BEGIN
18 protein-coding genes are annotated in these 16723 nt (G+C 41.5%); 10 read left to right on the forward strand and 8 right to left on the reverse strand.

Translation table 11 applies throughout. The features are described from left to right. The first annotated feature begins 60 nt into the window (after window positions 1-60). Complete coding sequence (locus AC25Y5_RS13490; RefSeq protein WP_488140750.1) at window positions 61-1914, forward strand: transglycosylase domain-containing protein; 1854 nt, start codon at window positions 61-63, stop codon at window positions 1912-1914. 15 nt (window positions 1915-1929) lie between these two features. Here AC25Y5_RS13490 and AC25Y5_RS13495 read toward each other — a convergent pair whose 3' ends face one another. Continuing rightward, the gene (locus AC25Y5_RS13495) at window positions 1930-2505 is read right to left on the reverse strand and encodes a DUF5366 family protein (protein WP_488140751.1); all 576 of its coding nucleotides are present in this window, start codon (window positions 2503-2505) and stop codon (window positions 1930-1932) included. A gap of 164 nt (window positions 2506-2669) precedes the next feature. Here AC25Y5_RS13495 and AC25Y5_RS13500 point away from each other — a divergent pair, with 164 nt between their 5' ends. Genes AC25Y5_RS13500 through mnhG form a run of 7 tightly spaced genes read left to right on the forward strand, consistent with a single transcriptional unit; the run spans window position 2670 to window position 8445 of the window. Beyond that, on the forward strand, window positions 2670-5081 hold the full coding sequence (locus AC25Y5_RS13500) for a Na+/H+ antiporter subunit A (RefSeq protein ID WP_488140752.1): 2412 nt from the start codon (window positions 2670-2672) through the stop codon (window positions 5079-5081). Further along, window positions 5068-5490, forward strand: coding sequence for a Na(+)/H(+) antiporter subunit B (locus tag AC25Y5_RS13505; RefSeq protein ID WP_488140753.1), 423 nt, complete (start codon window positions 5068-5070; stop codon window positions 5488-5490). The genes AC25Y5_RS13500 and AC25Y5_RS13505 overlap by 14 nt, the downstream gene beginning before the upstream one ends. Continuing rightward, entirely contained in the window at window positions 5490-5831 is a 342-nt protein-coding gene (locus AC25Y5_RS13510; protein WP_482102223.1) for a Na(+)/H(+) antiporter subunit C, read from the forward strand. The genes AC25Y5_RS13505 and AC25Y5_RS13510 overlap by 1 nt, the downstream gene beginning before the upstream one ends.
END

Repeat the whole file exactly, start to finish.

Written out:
18 protein-coding genes are annotated in these 16723 nt (G+C 41.5%); 10 read left to right on the forward strand and 8 right to left on the reverse strand.

Translation table 11 applies throughout. The features are described from left to right. The first annotated feature begins 60 nt into the window (after window positions 1-60). Complete coding sequence (locus AC25Y5_RS13490; RefSeq protein WP_488140750.1) at window positions 61-1914, forward strand: transglycosylase domain-containing protein; 1854 nt, start codon at window positions 61-63, stop codon at window positions 1912-1914. 15 nt (window positions 1915-1929) lie between these two features. Here AC25Y5_RS13490 and AC25Y5_RS13495 read toward each other — a convergent pair whose 3' ends face one another. Continuing rightward, the gene (locus AC25Y5_RS13495) at window positions 1930-2505 is read right to left on the reverse strand and encodes a DUF5366 family protein (protein WP_488140751.1); all 576 of its coding nucleotides are present in this window, start codon (window positions 2503-2505) and stop codon (window positions 1930-1932) included. A gap of 164 nt (window positions 2506-2669) precedes the next feature. Here AC25Y5_RS13495 and AC25Y5_RS13500 point away from each other — a divergent pair, with 164 nt between their 5' ends. Genes AC25Y5_RS13500 through mnhG form a run of 7 tightly spaced genes read left to right on the forward strand, consistent with a single transcriptional unit; the run spans window position 2670 to window position 8445 of the window. Beyond that, on the forward strand, window positions 2670-5081 hold the full coding sequence (locus AC25Y5_RS13500) for a Na+/H+ antiporter subunit A (RefSeq protein ID WP_488140752.1): 2412 nt from the start codon (window positions 2670-2672) through the stop codon (window positions 5079-5081). Further along, window positions 5068-5490, forward strand: coding sequence for a Na(+)/H(+) antiporter subunit B (locus tag AC25Y5_RS13505; RefSeq protein ID WP_488140753.1), 423 nt, complete (start codon window positions 5068-5070; stop codon window positions 5488-5490). The genes AC25Y5_RS13500 and AC25Y5_RS13505 overlap by 14 nt, the downstream gene beginning before the upstream one ends. Continuing rightward, entirely contained in the window at window positions 5490-5831 is a 342-nt protein-coding gene (locus AC25Y5_RS13510; protein WP_482102223.1) for a Na(+)/H(+) antiporter subunit C, read from the forward strand. The genes AC25Y5_RS13505 and AC25Y5_RS13510 overlap by 1 nt, the downstream gene beginning before the upstream one ends.